But none of Chavez’s allies come anywhere near his popularity, so if there were to be another election, Capriles could be a favorite after a widely praised campaign that has made him well-known across the nation of 29 million people.
Though the 40-year-old Capriles is the once-rudderless opposition’s best leader of the Chavez era, his position is not guaranteed. There are other young political figures – including Zulia state governor Pablo Perez and telegenic former Caracas district mayor Leopoldo Lopez – waiting in the wings.
State elections ahead
Now, Capriles and other leaders of the Democratic Unity coalition must dust themselves off and prepare for state governorship elections in December, when they will hope at least to increase the opposition’s influence at the local level.
Chavez’s new six-year term begins on Jan. 10.
His latest election win continues a remarkable story that began with his birth on July 28, 1954 in a mud hut belonging to his grandmother in the rural village of Sabaneta.
He joined the army and spent years plotting before a failed coup in 1992 against President Carlos Andres Perez.
On his way into jail, wearing a red military beret that was to become his trademark, Chavez gave a two-minute televised speech admitting that his revolution had failed “for now.” The speech electrified the nation and launched his political career.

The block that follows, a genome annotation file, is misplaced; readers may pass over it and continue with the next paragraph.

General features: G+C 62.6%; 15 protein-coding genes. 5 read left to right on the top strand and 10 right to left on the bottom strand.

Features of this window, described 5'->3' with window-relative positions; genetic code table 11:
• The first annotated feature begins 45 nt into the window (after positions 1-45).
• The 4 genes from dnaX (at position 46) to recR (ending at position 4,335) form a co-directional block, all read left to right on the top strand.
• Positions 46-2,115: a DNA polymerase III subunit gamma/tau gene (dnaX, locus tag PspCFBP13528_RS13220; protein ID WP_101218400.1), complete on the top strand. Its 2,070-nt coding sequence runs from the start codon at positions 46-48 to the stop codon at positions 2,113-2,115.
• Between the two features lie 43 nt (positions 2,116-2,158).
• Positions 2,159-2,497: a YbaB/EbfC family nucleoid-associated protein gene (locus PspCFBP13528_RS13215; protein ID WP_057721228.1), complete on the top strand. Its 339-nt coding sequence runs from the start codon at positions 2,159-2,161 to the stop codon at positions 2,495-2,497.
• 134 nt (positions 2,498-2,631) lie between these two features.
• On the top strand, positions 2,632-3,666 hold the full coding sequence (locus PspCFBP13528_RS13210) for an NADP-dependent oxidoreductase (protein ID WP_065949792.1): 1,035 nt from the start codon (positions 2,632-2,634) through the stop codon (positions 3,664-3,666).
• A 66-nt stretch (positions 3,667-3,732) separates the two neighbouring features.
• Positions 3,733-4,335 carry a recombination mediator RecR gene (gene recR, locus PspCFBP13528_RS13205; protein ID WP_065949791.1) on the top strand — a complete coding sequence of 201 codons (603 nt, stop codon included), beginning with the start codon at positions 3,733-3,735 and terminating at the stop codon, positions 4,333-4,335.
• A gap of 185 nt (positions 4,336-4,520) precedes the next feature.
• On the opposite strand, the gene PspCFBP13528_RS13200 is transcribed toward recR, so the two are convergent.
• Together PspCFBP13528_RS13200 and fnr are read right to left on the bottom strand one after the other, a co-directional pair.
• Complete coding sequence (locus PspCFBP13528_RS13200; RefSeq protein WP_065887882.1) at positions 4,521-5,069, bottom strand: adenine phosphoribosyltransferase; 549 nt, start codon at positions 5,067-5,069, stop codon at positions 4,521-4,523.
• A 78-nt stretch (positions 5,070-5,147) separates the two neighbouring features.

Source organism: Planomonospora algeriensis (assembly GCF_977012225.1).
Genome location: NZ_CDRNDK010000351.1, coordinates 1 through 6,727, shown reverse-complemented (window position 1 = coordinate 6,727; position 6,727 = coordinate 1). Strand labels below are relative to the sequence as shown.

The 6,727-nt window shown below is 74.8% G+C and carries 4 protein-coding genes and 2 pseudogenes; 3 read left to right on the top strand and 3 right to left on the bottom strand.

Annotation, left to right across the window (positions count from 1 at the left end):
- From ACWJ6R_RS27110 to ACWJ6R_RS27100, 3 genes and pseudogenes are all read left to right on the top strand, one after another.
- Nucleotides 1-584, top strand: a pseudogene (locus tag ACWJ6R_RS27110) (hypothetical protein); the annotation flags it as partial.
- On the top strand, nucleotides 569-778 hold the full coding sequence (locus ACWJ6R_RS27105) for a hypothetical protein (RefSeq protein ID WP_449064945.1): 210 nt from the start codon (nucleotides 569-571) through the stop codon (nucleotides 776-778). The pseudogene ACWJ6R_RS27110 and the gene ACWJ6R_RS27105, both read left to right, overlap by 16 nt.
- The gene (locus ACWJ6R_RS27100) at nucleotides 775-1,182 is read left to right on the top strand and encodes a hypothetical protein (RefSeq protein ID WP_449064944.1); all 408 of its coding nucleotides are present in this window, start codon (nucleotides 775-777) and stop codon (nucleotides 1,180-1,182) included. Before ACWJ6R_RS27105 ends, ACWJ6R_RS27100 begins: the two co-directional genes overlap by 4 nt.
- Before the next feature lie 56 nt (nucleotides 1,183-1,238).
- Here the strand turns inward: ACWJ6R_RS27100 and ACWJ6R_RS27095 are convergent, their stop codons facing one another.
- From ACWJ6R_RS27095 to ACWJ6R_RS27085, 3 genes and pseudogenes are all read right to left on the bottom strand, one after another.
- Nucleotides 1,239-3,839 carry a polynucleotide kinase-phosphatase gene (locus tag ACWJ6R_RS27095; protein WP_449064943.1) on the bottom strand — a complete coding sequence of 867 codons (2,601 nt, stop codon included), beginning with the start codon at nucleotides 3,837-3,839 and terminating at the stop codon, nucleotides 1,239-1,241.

Pardoned in 1994, Chavez began crisscrossing the country sharing his vision and eventually shocking the political elite by sweeping to victory at the ballot box in 1998.
With private media and business leaders opposed to his rule, Chavez was briefly toppled by army dissidents and street protests in 2002 – but returned two days later thanks to military loyalists and popular counter-demonstrations.
He also survived an economically crippling oil strike.
Chavez’s win will probably mean more foreign investment from politically allied countries such as China, Russia, Iran and Belarus, while Western investors are more cautious. Relations with Washington are also likely to remain on edge, though Venezuelan oil has continued to flow to the United States over the years despite the diplomatic tension.
Wall Street had been hoping for a Capriles win, so prices of Venezuelan bonds – among the most actively-traded emerging market debt – are likely to dip on Chavez’s triumph.